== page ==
I have a pretty serious confession to make. I don’t like Superman. Before you destroy me in the comments, I know this is an unpopular opinion, but the Man of Steel has just never resonated with me. The problem for me has always been that he is too strong. I mean, one of his primary powers is invulnerability. Talk about a tension killer. The conflict is never if Superman will save the day, only how.
This apparent infallibility extends to his personality as well. He is a character utterly without flaws. The biggest strike against him is that he’s too compassionate, and this can sometimes land him in trouble. That’s the answer you give when you’re asked in a job interview what your biggest weakness is. It’s not really a weakness.
This relentlessly upright persona and general do-goodery make Superman feel distant. His character is, pardon the pun, completely alien to my own experience. And, if I’m being honest, it’s not all that interesting. To me, Superman is boring. I prefer my heroes to be messier. Characters like Batman, Wolverine and Deadpool feel so much more human. They’re flawed, they make mistakes and sometimes they do bad things for the wrong reasons.
And I’m sure I’m not the only one that feels this way. Over the last two decades, antiheroes have become increasingly popular. In fact, the top three highest-grossing R-rated films of all time are 2019’s Joker followed by both Deadpool movies. But why is this? Why have so many of us turned our backs on characters like Superman and Captain America?
To understand that, we first need to figure out what exactly an antihero is. Unfortunately, as it turns out, this is easier said than done. We all know an antihero when we see one. They’re dark, gritty, usually a bit reckless and make questionable life decisions. However, the term itself is difficult to define. Antiheroes as we know them today are a relatively new concept, and the parameters are fuzzy at best.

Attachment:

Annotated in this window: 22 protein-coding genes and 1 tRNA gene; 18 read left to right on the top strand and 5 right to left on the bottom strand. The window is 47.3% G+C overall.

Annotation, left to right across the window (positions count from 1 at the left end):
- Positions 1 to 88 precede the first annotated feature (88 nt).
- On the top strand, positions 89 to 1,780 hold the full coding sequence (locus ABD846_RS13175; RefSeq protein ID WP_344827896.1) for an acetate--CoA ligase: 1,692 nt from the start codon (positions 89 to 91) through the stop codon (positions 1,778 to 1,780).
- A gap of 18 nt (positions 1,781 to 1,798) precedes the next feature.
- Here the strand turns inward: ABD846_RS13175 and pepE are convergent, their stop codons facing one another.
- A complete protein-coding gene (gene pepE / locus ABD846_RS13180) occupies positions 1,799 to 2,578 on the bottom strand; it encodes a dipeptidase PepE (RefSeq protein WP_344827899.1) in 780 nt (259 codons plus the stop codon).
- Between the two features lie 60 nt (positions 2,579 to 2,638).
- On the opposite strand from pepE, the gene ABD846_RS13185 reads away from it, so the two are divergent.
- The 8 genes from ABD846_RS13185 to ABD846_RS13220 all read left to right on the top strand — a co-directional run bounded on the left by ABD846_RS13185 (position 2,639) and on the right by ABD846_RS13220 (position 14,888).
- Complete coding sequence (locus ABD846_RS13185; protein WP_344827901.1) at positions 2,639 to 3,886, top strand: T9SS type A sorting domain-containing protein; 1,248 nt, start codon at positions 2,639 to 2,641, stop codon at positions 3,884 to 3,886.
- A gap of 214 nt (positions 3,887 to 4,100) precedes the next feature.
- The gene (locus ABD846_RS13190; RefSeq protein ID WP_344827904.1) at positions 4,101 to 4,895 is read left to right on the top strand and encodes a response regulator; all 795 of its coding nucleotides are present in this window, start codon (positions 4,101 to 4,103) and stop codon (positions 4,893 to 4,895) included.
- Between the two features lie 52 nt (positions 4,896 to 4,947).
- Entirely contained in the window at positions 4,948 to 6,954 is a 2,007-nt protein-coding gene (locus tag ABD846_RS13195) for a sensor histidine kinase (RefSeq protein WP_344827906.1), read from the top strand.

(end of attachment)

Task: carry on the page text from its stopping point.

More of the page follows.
At its most basic level, the antihero is a subversion of the hero trope. They are whatever a hero is not. In a technical sense, this means giving them characteristics normally reserved for an antagonist. They might drink and curse, have an abrasive personality or rail against authority. The problem with this description, though, is that its negatively defined meaning is rooted solely in its opposition to something else. This doesn’t tell us what an antihero is, merely what it is not.
This is further complicated by the fact that what characteristics constitute a “hero” vary over time and between cultures. Heroes in the truest sense are meant to represent the ideals of a society. They stand as living personifications of the values that citizens should strive to emulate. However, these ideals and values naturally evolve alongside the beliefs and needs of the population.
This applies to antiheroes as well. Traits seen as un-, or anti-, heroic change based on the cultural context. In 1962, Canadian missionary Don Richardson traveled to Western New Guinea in Indonesia to try and convert members of the indigenous Sawi tribe to Christianity. He encountered some trouble though when his potential congregation identified Judas Iscariot, not Jesus Christ, as the hero of the story.
It turned out that the Sawi people placed a higher value on trickery and deception than sacrifice. They saw Jesus as little more than an unwitting sucker who had been duped by the true hero of the narrative. A better way then of defining heroes and antiheroes might be by judging them based on their moral consistency. Heroes by their nature are morally consistent. They have a strict set of dedicated principles they follow that guide their actions.
Antiheroes on the other hand are morally ambiguous. They operate in gray areas and are more fluid in their decision-making. This ambiguity can manifest either in the antihero’s own personal ethics or in the way that they are perceived by society. Not every antihero needs to be an edgy, homicidal maniac cracking one-liners as they shish kabobs bad guys with katanas.
In fact, the classic antihero archetype looks a lot less like Deadpool and more like your friendly neighborhood Spider-man. I know what you’re thinking: “Spider-man’s not an antihero.” But even by the traditional definition, he kind of is. When Peter Parker is first bitten by a radioactive spider and gifted with superhuman abilities, he doesn’t want to become the savior of New York.